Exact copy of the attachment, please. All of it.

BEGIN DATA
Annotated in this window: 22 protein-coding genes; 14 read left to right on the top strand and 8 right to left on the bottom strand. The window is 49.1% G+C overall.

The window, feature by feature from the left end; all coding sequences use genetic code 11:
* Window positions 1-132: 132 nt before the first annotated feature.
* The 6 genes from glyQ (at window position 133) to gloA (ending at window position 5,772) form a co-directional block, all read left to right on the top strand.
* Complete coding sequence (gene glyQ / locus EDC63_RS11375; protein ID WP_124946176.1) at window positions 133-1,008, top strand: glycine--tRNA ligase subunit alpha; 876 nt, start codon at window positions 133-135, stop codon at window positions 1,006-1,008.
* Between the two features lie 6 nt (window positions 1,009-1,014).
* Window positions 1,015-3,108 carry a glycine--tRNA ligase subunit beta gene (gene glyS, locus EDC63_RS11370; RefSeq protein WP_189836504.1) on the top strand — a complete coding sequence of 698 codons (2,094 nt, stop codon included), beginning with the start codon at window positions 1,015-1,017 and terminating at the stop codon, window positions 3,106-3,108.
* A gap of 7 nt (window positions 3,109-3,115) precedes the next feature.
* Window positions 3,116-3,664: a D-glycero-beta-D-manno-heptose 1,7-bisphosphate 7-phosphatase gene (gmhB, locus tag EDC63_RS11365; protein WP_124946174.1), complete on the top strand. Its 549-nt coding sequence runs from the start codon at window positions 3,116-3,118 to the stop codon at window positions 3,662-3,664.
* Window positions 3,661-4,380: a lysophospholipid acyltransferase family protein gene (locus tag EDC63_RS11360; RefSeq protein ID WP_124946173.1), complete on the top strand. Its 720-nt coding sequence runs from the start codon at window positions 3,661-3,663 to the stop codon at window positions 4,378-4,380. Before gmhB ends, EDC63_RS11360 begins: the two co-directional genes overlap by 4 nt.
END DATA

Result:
Annotated in this window: 22 protein-coding genes; 14 read left to right on the top strand and 8 right to left on the bottom strand. The window is 49.1% G+C overall.

The window, feature by feature from the left end; all coding sequences use genetic code 11:
* Window positions 1-132: 132 nt before the first annotated feature.
* The 6 genes from glyQ (at window position 133) to gloA (ending at window position 5,772) form a co-directional block, all read left to right on the top strand.
* Complete coding sequence (gene glyQ / locus EDC63_RS11375; protein ID WP_124946176.1) at window positions 133-1,008, top strand: glycine--tRNA ligase subunit alpha; 876 nt, start codon at window positions 133-135, stop codon at window positions 1,006-1,008.
* Between the two features lie 6 nt (window positions 1,009-1,014).
* Window positions 1,015-3,108 carry a glycine--tRNA ligase subunit beta gene (gene glyS, locus EDC63_RS11370; RefSeq protein WP_189836504.1) on the top strand — a complete coding sequence of 698 codons (2,094 nt, stop codon included), beginning with the start codon at window positions 1,015-1,017 and terminating at the stop codon, window positions 3,106-3,108.
* A gap of 7 nt (window positions 3,109-3,115) precedes the next feature.
* Window positions 3,116-3,664: a D-glycero-beta-D-manno-heptose 1,7-bisphosphate 7-phosphatase gene (gmhB, locus tag EDC63_RS11365; protein WP_124946174.1), complete on the top strand. Its 549-nt coding sequence runs from the start codon at window positions 3,116-3,118 to the stop codon at window positions 3,662-3,664.
* Window positions 3,661-4,380: a lysophospholipid acyltransferase family protein gene (locus tag EDC63_RS11360; RefSeq protein ID WP_124946173.1), complete on the top strand. Its 720-nt coding sequence runs from the start codon at window positions 3,661-3,663 to the stop codon at window positions 4,378-4,380. Before gmhB ends, EDC63_RS11360 begins: the two co-directional genes overlap by 4 nt.